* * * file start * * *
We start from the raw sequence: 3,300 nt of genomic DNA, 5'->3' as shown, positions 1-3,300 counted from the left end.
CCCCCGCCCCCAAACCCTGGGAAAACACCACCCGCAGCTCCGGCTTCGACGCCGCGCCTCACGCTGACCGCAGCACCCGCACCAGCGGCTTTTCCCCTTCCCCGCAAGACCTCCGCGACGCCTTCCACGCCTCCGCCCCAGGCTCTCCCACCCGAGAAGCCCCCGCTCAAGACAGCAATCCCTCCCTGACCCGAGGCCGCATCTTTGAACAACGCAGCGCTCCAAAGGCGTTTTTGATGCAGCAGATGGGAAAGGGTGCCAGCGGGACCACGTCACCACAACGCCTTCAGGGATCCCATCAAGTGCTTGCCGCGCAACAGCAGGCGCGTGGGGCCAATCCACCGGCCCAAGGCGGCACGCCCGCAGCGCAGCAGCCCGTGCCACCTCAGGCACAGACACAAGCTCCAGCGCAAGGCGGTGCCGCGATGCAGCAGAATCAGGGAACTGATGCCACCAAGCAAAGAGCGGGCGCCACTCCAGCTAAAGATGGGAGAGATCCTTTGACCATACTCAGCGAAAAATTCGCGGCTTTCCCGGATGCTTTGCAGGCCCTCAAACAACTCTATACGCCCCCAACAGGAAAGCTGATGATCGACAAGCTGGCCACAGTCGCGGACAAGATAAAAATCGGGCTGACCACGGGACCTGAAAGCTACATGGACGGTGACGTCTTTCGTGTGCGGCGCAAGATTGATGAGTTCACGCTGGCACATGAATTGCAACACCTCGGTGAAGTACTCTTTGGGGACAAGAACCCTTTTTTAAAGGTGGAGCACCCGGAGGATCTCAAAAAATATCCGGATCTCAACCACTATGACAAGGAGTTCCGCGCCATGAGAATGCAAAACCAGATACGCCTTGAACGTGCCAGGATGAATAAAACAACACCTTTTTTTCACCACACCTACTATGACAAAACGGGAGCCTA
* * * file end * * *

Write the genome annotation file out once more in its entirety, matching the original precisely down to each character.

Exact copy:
We start from the raw sequence: 3,300 nt of genomic DNA, 5'->3' as shown, positions 1-3,300 counted from the left end.
CCCCCGCCCCCAAACCCTGGGAAAACACCACCCGCAGCTCCGGCTTCGACGCCGCGCCTCACGCTGACCGCAGCACCCGCACCAGCGGCTTTTCCCCTTCCCCGCAAGACCTCCGCGACGCCTTCCACGCCTCCGCCCCAGGCTCTCCCACCCGAGAAGCCCCCGCTCAAGACAGCAATCCCTCCCTGACCCGAGGCCGCATCTTTGAACAACGCAGCGCTCCAAAGGCGTTTTTGATGCAGCAGATGGGAAAGGGTGCCAGCGGGACCACGTCACCACAACGCCTTCAGGGATCCCATCAAGTGCTTGCCGCGCAACAGCAGGCGCGTGGGGCCAATCCACCGGCCCAAGGCGGCACGCCCGCAGCGCAGCAGCCCGTGCCACCTCAGGCACAGACACAAGCTCCAGCGCAAGGCGGTGCCGCGATGCAGCAGAATCAGGGAACTGATGCCACCAAGCAAAGAGCGGGCGCCACTCCAGCTAAAGATGGGAGAGATCCTTTGACCATACTCAGCGAAAAATTCGCGGCTTTCCCGGATGCTTTGCAGGCCCTCAAACAACTCTATACGCCCCCAACAGGAAAGCTGATGATCGACAAGCTGGCCACAGTCGCGGACAAGATAAAAATCGGGCTGACCACGGGACCTGAAAGCTACATGGACGGTGACGTCTTTCGTGTGCGGCGCAAGATTGATGAGTTCACGCTGGCACATGAATTGCAACACCTCGGTGAAGTACTCTTTGGGGACAAGAACCCTTTTTTAAAGGTGGAGCACCCGGAGGATCTCAAAAAATATCCGGATCTCAACCACTATGACAAGGAGTTCCGCGCCATGAGAATGCAAAACCAGATACGCCTTGAACGTGCCAGGATGAATAAAACAACACCTTTTTTTCACCACACCTACTATGACAAAACGGGAGCCTA